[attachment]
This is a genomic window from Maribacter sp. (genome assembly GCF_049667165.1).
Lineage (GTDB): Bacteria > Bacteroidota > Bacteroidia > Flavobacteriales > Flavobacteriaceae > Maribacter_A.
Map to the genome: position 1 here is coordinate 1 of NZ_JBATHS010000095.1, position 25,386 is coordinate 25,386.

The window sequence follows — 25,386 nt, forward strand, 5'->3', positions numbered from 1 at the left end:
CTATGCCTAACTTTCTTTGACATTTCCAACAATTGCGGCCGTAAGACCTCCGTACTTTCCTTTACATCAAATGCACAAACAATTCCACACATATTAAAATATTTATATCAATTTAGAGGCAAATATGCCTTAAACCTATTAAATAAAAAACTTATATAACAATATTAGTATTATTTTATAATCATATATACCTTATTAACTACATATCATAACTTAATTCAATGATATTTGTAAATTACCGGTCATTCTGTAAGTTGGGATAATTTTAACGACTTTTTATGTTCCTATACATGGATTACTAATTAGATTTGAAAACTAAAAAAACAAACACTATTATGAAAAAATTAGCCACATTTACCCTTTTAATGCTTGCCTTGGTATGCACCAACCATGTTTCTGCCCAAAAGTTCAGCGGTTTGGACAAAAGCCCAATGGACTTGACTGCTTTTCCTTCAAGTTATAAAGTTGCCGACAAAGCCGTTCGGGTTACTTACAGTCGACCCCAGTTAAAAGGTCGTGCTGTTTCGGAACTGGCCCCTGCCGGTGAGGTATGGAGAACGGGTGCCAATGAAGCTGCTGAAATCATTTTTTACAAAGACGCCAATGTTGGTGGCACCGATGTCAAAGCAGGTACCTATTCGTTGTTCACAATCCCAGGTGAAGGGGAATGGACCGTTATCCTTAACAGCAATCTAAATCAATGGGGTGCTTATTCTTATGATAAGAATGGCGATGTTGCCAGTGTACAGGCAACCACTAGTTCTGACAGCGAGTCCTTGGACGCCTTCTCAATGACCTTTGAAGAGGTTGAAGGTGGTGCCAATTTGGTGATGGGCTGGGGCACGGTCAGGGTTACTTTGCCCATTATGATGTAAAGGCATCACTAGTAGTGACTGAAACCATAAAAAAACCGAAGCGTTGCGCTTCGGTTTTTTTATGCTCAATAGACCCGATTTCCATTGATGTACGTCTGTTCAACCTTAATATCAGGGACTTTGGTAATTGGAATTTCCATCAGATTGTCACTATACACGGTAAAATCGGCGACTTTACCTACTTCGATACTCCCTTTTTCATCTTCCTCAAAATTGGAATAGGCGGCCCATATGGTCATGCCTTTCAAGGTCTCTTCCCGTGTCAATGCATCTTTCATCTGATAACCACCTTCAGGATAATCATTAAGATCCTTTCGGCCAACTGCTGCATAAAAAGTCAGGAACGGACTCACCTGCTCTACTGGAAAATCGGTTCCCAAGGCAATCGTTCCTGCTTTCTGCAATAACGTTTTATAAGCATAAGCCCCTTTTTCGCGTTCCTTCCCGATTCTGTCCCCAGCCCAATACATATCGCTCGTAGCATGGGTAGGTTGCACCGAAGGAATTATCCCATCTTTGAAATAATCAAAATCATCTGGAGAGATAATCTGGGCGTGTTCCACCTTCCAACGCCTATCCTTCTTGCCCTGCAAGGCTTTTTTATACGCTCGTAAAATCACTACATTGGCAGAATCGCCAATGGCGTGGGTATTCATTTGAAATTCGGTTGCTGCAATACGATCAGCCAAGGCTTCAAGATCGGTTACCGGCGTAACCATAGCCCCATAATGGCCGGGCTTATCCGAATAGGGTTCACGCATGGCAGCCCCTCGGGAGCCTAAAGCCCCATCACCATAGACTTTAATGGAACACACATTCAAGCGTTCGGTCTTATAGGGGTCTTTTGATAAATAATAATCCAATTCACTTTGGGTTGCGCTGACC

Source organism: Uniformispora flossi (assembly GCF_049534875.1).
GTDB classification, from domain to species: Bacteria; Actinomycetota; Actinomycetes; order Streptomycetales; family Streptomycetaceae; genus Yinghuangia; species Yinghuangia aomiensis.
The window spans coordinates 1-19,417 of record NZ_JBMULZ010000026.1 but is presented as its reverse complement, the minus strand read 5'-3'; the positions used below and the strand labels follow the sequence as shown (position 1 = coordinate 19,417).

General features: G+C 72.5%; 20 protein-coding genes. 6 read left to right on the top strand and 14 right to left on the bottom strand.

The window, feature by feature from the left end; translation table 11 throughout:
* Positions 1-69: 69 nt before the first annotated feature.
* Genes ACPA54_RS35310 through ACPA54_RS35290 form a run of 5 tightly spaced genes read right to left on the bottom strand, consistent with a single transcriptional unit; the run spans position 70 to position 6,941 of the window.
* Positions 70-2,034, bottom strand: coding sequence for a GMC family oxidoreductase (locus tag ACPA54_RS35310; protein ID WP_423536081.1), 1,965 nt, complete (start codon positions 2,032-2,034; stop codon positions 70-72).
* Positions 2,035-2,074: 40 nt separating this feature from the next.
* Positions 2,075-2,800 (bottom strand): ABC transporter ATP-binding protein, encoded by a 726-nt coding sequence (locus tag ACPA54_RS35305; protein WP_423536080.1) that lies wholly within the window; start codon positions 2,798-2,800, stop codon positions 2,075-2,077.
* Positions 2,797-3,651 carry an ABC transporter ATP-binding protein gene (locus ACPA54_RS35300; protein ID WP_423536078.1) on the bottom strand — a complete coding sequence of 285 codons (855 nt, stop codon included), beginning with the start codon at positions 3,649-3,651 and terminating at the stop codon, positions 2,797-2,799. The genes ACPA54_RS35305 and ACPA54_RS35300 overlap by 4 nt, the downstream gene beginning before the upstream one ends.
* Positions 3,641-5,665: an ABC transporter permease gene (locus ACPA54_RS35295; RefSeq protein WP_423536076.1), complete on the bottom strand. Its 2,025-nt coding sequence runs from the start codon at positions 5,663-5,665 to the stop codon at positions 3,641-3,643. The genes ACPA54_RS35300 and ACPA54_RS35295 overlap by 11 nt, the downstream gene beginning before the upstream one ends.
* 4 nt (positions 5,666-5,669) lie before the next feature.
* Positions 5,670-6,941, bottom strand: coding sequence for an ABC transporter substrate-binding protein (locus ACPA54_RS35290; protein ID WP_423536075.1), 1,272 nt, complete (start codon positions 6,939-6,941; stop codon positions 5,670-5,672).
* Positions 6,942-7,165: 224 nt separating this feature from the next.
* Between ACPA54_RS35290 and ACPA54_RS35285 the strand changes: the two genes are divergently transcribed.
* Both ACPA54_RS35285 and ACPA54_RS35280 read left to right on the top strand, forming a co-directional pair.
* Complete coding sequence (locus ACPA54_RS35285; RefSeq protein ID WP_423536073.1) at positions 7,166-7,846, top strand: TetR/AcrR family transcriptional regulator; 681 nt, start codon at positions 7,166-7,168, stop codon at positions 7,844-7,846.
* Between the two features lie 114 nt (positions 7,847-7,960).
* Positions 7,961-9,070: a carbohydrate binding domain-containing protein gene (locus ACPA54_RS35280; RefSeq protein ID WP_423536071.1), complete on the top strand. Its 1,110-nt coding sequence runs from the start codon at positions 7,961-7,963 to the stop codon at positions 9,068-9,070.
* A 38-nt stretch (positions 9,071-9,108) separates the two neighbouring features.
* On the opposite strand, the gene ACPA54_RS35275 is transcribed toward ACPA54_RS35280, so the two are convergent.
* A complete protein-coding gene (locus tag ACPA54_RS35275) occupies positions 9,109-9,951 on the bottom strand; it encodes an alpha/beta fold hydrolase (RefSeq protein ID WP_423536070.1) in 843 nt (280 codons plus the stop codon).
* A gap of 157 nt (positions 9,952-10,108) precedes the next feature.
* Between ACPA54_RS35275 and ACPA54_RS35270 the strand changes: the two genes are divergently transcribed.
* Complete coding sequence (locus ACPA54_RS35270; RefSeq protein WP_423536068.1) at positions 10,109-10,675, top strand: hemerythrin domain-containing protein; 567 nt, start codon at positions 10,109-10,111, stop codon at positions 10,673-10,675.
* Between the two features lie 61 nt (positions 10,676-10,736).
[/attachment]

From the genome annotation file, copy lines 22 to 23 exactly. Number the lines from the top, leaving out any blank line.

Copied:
* Both ACPA54_RS35285 and ACPA54_RS35280 read left to right on the top strand, forming a co-directional pair.
* Complete coding sequence (locus ACPA54_RS35285; RefSeq protein ID WP_423536073.1) at positions 7,166-7,846, top strand: TetR/AcrR family transcriptional regulator; 681 nt, start codon at positions 7,166-7,168, stop codon at positions 7,844-7,846.